Financial markets have responded predictably to this major escalation in the economic cold war.
Share prices fell and investors sought out the traditional safe haven assets: gold and the swiss franc. When the US president announced his first wave of protectionist measures in March he boasted that trade wars were good and easy to win.
Pillars of Economic Competitiveness
The markets are not always right — but this time they are. There is something eerily reminiscent of the summer of about the state of US-China relations. Neither side wants a trade war. Both countries would be damaged by a trade war. But step-by-step a trade war comes closer. Without question these are the most crucial weeks for the global trading system since the s.
The White House is right in the first of these assumptions, but not in the second. But Beijing tends to play things long, which makes its willingness to allow the yuan to rise above seven to the dollar both significant and worrying.
Germany, the largest economy in Europe, is teetering toward recession in large part because of weakening exports. German weakness has contributed to a general sense of malaise in Europe , just as the Continent grapples with the prospect that Britain — also contracting — might crash out of the European Union without a deal governing future commercial relations.
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Even Vietnam — a country that has received fresh investment as multinational companies seek alternatives to making their wares in China — looks vulnerable if global trade over all continues to diminish. The United States is still growing, with the unemployment rate lower than it had been in half a century. But companies are deferring investments as they puzzle over the impact of trade hostilities.
US-China trade war uncertainty could cost global economy $ billion by
How can executives proceed with expanding operations in Ohio or Michigan when they have no certainty over the tariffs that will apply to parts and electronics brought in from China? A slowdown in investment could eventually prompt households to curb their spending, bringing a recession. If a continued trade war footing tanks stock markets, share prices could themselves become an affliction. As millions of Americans absorb the reality that their investments are worth less, they may question whether to buy that new home, take that trip or open that new business.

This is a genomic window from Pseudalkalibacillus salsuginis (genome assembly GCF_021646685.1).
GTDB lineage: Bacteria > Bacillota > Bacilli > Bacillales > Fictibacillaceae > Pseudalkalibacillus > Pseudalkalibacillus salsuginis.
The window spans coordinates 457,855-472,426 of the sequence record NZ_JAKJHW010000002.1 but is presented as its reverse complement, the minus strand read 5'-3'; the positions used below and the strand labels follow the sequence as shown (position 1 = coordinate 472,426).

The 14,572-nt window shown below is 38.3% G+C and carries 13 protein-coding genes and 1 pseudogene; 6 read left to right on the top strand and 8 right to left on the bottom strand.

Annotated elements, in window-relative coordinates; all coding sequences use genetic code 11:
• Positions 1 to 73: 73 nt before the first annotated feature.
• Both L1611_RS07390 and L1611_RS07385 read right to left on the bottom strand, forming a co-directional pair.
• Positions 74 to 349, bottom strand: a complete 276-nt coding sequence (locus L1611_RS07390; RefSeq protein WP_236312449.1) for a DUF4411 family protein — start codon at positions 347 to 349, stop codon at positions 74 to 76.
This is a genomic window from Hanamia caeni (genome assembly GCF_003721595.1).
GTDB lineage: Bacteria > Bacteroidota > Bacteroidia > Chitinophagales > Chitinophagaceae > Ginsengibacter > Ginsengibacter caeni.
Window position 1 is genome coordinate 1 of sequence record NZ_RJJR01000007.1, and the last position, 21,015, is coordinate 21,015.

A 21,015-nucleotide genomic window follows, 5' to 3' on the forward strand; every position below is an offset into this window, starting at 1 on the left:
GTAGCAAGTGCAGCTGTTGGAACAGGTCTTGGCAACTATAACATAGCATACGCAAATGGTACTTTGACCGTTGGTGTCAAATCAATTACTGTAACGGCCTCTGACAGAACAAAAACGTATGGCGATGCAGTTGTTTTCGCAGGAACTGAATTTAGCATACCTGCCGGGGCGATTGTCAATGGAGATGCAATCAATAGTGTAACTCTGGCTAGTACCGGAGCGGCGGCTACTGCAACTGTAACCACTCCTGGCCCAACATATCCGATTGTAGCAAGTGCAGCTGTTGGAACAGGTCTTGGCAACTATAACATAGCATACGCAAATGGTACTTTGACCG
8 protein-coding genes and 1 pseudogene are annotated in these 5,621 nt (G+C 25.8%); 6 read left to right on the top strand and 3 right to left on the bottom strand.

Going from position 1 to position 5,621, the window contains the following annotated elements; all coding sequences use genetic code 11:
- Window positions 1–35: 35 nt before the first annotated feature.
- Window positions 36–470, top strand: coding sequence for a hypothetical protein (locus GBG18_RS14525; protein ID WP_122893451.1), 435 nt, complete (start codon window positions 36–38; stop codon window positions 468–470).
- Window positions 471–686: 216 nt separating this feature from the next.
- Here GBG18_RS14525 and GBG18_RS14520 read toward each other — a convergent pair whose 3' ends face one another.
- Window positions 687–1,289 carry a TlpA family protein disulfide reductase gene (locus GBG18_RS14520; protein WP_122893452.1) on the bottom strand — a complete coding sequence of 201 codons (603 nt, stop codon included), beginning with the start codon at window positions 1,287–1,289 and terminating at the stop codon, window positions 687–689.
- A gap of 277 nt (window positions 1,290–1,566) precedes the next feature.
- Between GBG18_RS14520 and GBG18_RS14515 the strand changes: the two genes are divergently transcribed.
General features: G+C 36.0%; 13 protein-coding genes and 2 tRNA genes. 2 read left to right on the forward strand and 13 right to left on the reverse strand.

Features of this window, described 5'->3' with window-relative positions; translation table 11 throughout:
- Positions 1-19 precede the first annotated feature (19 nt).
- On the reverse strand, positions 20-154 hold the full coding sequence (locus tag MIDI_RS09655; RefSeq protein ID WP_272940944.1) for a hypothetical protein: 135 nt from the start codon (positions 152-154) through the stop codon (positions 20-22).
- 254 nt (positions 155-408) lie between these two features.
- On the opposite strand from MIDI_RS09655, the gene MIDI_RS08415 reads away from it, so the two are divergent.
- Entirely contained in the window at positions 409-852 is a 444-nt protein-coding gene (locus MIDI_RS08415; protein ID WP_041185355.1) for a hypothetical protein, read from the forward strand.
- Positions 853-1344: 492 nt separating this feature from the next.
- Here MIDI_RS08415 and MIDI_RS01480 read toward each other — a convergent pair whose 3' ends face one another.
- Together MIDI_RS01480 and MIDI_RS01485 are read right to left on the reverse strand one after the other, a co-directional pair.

Long before Mr. Trump took office, American governments complained about China and its failed promises to open its market. China has lavished subsidies on state-owned companies. It turned itself into an export juggernaut while ignoring labor and environmental standards.
How competitive is China’s economy on the global stage?
Beijing and Washington have argued over this state of affairs for decades, while American labor interests and industry groups have demanded redress. But Mr.
Trump has gone much further than his predecessors in his diagnosis. In his telling — at least, in his combative moments — China is a rogue operator that fleeces Americans. The solution is not another slow-moving case at the World Trade Organization, but a fundamental redrawing of commercial geography.
American companies must vacate China, walking away from customers and supply chains. Stock markets suffered a sell-off because a dissolution of American and Chinese commercial arrangements was certain to be disruptive. Companies with global operations would have to scramble to figure out where they would buy parts and raw materials. Yet by Sunday morning, at the Group of 7 summit in France, Mr. By Monday morning, he was calling Mr. Stock markets were buoyant. At least for a few hours, the bewildering notion that the United States and China were dissolving ties could be forgotten.
The eurozone needs investment. But it has its own deep political dysfunction to deal with. It would need the Bundestag to declare an economic crisis to release it from the strictures of its austere fiscal policy. The fact that the world has not yet tipped into recession must in large part be credited to China. This is not to impute superhuman powers or monolithic unity to Beijing. The Chinese government has its hands full managing a nasty combination of slowing growth and a dangerous credit boom.
Poor Chinese and German Economic Data Fan Fears of Global Slowdown
And yet, in handling both its internal and external problems, China, unlike the United States, at least appears to have a playbook. It is not only synchronizing fiscal and monetary policy but is also using banking regulation and foreign exchange controls to contain the risk of capital flight. Once criticized for resisting the upward pressure on the value of its currency, Beijing is now expected by Washington to pull every lever to stop the yuan from devaluing. And even setting aside the contradictory noises from the Trump administration, there are few in the West who would want to see China liberalize its balance of payments and risk the kind of capital flight that rocked global financial markets in and